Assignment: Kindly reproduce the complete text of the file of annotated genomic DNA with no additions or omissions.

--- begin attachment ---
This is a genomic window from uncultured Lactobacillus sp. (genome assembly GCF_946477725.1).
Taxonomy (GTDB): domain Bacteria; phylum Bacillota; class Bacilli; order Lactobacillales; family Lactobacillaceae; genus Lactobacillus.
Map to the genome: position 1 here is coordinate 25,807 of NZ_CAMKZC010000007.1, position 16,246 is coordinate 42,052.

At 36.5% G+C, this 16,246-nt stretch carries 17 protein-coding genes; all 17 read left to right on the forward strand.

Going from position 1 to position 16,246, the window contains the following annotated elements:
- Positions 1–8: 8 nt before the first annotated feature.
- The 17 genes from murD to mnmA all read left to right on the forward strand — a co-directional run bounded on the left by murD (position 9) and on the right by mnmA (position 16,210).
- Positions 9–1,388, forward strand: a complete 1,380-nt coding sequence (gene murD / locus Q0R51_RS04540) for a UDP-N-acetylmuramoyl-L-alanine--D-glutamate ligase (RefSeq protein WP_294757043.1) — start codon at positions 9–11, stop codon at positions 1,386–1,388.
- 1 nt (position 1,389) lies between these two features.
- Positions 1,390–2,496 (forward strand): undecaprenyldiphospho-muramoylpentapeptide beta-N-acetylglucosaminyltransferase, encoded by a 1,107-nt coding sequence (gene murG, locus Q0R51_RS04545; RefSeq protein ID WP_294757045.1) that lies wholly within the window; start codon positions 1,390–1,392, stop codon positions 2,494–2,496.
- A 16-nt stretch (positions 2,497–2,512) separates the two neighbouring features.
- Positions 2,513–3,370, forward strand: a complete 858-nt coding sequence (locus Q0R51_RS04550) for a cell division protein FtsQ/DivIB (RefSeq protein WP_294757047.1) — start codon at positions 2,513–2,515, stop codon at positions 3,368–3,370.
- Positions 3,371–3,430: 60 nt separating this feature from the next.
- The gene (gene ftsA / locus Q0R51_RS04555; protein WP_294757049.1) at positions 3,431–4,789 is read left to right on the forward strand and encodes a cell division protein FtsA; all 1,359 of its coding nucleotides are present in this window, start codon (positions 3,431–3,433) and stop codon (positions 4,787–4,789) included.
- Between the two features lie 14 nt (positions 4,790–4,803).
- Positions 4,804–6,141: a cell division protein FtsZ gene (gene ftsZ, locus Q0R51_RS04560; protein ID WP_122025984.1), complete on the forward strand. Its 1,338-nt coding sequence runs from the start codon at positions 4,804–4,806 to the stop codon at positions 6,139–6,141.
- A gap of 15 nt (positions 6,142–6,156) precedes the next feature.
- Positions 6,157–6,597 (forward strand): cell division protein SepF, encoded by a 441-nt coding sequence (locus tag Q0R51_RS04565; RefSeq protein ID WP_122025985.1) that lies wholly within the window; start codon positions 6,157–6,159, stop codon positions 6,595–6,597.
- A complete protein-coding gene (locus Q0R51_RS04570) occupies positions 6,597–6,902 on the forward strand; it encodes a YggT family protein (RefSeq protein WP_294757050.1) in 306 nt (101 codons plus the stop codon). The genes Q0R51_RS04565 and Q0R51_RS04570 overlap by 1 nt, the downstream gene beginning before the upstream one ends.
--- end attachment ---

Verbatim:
This is a genomic window from uncultured Lactobacillus sp. (genome assembly GCF_946477725.1).
Taxonomy (GTDB): domain Bacteria; phylum Bacillota; class Bacilli; order Lactobacillales; family Lactobacillaceae; genus Lactobacillus.
Map to the genome: position 1 here is coordinate 25,807 of NZ_CAMKZC010000007.1, position 16,246 is coordinate 42,052.

At 36.5% G+C, this 16,246-nt stretch carries 17 protein-coding genes; all 17 read left to right on the forward strand.

Going from position 1 to position 16,246, the window contains the following annotated elements:
- Positions 1–8: 8 nt before the first annotated feature.
- The 17 genes from murD to mnmA all read left to right on the forward strand — a co-directional run bounded on the left by murD (position 9) and on the right by mnmA (position 16,210).
- Positions 9–1,388, forward strand: a complete 1,380-nt coding sequence (gene murD / locus Q0R51_RS04540) for a UDP-N-acetylmuramoyl-L-alanine--D-glutamate ligase (RefSeq protein WP_294757043.1) — start codon at positions 9–11, stop codon at positions 1,386–1,388.
- 1 nt (position 1,389) lies between these two features.
- Positions 1,390–2,496 (forward strand): undecaprenyldiphospho-muramoylpentapeptide beta-N-acetylglucosaminyltransferase, encoded by a 1,107-nt coding sequence (gene murG, locus Q0R51_RS04545; RefSeq protein ID WP_294757045.1) that lies wholly within the window; start codon positions 1,390–1,392, stop codon positions 2,494–2,496.
- A 16-nt stretch (positions 2,497–2,512) separates the two neighbouring features.
- Positions 2,513–3,370, forward strand: a complete 858-nt coding sequence (locus Q0R51_RS04550) for a cell division protein FtsQ/DivIB (RefSeq protein WP_294757047.1) — start codon at positions 2,513–2,515, stop codon at positions 3,368–3,370.
- Positions 3,371–3,430: 60 nt separating this feature from the next.
- The gene (gene ftsA / locus Q0R51_RS04555; protein WP_294757049.1) at positions 3,431–4,789 is read left to right on the forward strand and encodes a cell division protein FtsA; all 1,359 of its coding nucleotides are present in this window, start codon (positions 3,431–3,433) and stop codon (positions 4,787–4,789) included.
- Between the two features lie 14 nt (positions 4,790–4,803).
- Positions 4,804–6,141: a cell division protein FtsZ gene (gene ftsZ, locus Q0R51_RS04560; protein ID WP_122025984.1), complete on the forward strand. Its 1,338-nt coding sequence runs from the start codon at positions 4,804–4,806 to the stop codon at positions 6,139–6,141.
- A gap of 15 nt (positions 6,142–6,156) precedes the next feature.
- Positions 6,157–6,597 (forward strand): cell division protein SepF, encoded by a 441-nt coding sequence (locus tag Q0R51_RS04565; RefSeq protein ID WP_122025985.1) that lies wholly within the window; start codon positions 6,157–6,159, stop codon positions 6,595–6,597.
- A complete protein-coding gene (locus Q0R51_RS04570) occupies positions 6,597–6,902 on the forward strand; it encodes a YggT family protein (RefSeq protein WP_294757050.1) in 306 nt (101 codons plus the stop codon). The genes Q0R51_RS04565 and Q0R51_RS04570 overlap by 1 nt, the downstream gene beginning before the upstream one ends.